Co-authored by Janet M. Angstadt

On November 3, the Securities and Exchange Commission proposed a new rule under the Securities Exchange Act of 1934 (Exchange Act) that is intended to prevent fraud, manipulation and deception in connection with the offer, purchase or sale of any security-based swap, the exercise of any right or performance of any obligations under a security based-swap, or the avoidance of such exercise or performance.

Section 761(a) of the Dodd-Frank Wall Street Reform and Consumer Protection Act defines a “security-based swap” as “any agreement, contract, or transaction that is a swap, as defined in Section 1(a) of the Commodity Exchange Act, that is based on a narrow-based security index, or a single security or loan, or any interest therein or on the value thereof, or the occurrence or non-occurrence of an event relating to a single issuer of a security or the issuers of securities in a narrow-based security index, provided that such event directly affects the financial statement, financial condition or financial obligations of the issuer.”

A key characteristic of most security-based swaps, as compared to other securities, is the obligation for and right to ongoing payments or deliveries between the parties throughout the life of the security-based swap. The exercise of such rights or performance of such obligations under a security-based swap presents opportunities and incentives for fraudulent conduct. Parties to a security-based swap may engage in misconduct to trigger, avoid or affect the value of such ongoing payments or deliveries. To address the increased exposure to fraudulent conduct related to security-based swaps, the SEC is proposing Exchange Act Rule 9j-1.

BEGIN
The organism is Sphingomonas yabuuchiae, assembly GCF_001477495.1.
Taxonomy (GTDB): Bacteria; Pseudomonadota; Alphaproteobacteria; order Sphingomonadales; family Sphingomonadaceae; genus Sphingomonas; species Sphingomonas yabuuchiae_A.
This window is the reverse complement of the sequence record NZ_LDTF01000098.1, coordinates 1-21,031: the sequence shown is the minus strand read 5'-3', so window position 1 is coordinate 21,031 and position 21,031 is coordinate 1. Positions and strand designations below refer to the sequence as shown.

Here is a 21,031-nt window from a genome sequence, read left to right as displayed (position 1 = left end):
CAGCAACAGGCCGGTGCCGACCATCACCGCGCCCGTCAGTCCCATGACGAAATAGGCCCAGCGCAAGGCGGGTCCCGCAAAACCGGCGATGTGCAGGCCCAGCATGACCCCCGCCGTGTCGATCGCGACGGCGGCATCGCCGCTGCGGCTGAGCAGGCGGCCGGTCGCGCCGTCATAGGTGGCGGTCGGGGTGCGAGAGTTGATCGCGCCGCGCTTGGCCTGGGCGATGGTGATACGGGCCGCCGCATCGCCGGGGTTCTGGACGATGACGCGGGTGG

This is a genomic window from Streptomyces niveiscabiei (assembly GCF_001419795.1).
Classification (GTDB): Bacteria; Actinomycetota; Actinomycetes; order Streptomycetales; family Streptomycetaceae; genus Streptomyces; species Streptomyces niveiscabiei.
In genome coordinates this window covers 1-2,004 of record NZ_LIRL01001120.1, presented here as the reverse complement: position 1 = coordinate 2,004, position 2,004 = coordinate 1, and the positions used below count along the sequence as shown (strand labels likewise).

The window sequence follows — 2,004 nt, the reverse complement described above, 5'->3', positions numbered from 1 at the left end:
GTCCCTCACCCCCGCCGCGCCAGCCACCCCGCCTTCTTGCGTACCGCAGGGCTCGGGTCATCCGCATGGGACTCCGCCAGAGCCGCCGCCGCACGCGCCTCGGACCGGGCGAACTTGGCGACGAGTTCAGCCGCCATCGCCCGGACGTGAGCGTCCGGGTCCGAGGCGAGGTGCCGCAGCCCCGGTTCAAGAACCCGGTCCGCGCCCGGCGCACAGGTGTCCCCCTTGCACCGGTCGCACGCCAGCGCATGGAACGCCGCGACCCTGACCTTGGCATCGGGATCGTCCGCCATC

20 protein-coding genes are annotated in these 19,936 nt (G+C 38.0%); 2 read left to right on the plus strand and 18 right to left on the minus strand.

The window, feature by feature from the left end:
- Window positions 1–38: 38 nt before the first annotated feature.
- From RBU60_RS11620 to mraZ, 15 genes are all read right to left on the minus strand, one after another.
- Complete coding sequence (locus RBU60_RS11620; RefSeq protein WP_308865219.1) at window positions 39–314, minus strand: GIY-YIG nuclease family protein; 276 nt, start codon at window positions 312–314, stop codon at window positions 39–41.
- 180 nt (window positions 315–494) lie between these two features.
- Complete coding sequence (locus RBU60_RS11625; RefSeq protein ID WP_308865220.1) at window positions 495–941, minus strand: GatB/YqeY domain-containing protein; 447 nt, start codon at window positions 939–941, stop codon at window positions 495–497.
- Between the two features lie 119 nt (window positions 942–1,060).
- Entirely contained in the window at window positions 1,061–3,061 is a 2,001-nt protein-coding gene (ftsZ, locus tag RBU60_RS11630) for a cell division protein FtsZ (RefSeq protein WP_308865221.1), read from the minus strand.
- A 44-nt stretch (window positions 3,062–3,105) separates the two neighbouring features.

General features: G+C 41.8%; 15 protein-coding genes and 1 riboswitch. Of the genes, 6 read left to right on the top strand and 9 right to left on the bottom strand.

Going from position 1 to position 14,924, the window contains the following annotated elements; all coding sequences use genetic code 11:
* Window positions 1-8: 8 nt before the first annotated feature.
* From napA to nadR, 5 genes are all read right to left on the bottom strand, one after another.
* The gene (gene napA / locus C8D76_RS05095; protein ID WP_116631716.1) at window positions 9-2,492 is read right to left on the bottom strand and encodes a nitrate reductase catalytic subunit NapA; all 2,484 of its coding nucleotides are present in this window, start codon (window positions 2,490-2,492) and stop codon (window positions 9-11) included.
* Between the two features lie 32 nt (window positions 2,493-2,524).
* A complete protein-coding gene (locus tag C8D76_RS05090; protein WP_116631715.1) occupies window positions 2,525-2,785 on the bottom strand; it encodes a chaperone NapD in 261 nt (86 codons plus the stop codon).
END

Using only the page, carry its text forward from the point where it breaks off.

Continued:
The proposed rule would subject security-based swaps, as securities, to the general antifraud and anti-manipulation provisions of the federal securities laws (e.g., Section 10(b) of the Exchange Act and Rule 10b-5 thereunder, and Section 17(a) of the Securities Act of 1933), but would also explicitly reach misconduct that is in connection with the “exercise of any right or performance of any obligation under” a security-based swap. Therefore, the proposed rule would explicitly reach misconduct in connection with the ongoing payments or deliveries characteristic of security-based swaps. Misconduct to trigger, avoid or affect the value of such ongoing payments or deliveries would be explicitly prohibited.

Click here to read the full text of the SEC release.